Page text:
It must be noted that Arabs did not spread Islam in East Africa by use of force or by
colonization. They were traders, and along their trading routes, they performed their religious rituals regularly. To an inquisitive African, they inculcated Islam; and with their own actions and deeds, their civility, their polite demeanour, and with their amazing adaptability to the local culture, they invited Africans to the new fold. This was conversion without coercion. The coast people, known as Waswahili,- and also called Wangwana by Christian missionaries, were taught by Arabs various crafts. They became able artisans, masons, carpenters, gardeners and boat builders. But most important of all, they became zealous and enthusiastic propagators of Islam were specially angry when they discovered that the Wangwana were usually very fanatical in their Islamic faith much more so than the Arab traders, and that some of them were even trying to convert their fellow Africans. D.P. Jones of the London Missionary Society, who worked in the interior of East Africa, wrote to his headquarters on this subject. He said, “You will agree that however useful they may have been or may be in assisting us to build our houses etc., the harm they do in propagating their Moslem ideas and customs more than counterbalances the more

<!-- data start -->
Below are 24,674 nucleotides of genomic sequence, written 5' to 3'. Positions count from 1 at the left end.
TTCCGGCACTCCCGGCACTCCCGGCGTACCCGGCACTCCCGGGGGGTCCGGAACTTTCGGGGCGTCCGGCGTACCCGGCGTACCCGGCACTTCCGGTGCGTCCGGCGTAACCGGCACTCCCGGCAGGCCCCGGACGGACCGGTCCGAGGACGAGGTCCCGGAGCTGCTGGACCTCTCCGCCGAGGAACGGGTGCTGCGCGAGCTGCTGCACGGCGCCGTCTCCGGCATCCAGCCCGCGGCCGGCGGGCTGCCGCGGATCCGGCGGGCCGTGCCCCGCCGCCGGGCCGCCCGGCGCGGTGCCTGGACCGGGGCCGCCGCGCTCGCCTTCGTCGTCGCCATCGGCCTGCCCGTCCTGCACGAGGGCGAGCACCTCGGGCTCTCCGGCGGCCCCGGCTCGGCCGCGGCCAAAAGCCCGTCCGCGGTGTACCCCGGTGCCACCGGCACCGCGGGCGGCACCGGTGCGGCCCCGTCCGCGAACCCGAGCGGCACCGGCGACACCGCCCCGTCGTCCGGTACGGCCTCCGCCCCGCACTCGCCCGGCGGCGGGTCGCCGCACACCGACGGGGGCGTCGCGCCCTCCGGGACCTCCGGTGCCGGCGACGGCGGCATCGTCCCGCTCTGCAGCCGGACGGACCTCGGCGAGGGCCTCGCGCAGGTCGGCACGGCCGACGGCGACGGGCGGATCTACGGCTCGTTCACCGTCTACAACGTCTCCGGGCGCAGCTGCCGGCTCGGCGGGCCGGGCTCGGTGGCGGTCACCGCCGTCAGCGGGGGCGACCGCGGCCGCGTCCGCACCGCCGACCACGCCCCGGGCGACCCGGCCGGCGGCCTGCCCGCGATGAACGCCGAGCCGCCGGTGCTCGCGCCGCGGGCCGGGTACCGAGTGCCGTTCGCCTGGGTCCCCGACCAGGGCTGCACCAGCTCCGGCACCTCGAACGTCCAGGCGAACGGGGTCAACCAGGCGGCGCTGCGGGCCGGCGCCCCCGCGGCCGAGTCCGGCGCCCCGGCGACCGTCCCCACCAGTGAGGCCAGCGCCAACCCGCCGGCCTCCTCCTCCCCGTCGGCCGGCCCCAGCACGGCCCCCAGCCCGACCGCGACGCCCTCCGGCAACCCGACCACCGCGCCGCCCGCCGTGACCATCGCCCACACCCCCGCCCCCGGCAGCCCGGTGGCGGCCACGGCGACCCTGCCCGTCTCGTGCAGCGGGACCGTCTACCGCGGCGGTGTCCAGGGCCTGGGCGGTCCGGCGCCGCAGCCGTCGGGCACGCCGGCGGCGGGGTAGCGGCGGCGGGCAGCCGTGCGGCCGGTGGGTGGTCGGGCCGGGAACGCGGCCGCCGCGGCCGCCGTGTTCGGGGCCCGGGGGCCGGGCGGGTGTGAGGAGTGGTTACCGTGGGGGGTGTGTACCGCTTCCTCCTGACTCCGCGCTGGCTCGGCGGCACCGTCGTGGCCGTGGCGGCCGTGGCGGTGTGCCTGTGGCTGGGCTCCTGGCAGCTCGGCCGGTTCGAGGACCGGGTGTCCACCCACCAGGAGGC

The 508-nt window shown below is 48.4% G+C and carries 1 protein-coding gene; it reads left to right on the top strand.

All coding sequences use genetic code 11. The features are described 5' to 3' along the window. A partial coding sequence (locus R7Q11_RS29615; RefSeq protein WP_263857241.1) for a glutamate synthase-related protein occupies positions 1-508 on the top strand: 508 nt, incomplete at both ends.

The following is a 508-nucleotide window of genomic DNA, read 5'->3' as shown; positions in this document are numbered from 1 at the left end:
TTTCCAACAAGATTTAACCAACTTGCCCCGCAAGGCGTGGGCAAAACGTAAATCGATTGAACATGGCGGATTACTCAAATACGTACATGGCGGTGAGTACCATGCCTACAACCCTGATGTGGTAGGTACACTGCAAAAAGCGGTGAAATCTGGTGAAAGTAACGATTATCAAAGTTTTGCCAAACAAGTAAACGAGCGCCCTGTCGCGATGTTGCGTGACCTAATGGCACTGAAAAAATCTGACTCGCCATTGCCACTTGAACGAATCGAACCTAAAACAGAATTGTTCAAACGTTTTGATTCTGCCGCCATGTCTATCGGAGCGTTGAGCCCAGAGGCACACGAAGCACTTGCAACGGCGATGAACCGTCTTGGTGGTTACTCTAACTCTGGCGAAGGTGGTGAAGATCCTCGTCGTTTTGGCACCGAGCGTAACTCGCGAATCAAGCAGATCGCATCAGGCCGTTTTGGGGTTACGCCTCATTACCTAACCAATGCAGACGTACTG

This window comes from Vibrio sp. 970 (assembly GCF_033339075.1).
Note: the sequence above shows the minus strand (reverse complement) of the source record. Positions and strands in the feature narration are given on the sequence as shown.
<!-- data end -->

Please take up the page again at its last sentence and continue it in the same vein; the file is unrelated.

effective assistance they can render us.” (4 )
The early influence of the Post-lslamic Persia has also been traced. It may well be true that the town of Kilwa on the coast of Tanzania was founded by migrants from Shiraz in Persia; during the 10 c A.D. (5) A political party in Zanzibar formed under the name and style of Afro-Shirazi Party was suggestive. Further, a new year day is traditionally celebrated by Swahili Community with great funfare. This day is termed “Niruz”, a persian word meaning “a new day.” This ‘Niruz’ was celebrated last month (July-1983) in Mombasa, Kenya, as usual. The name of the head of the Community was given as Sheikh Mohamed Salim Shirazi. Besides, inspirations drawn from Persian Islamic literature can easily be traced from the early Swahili poetry.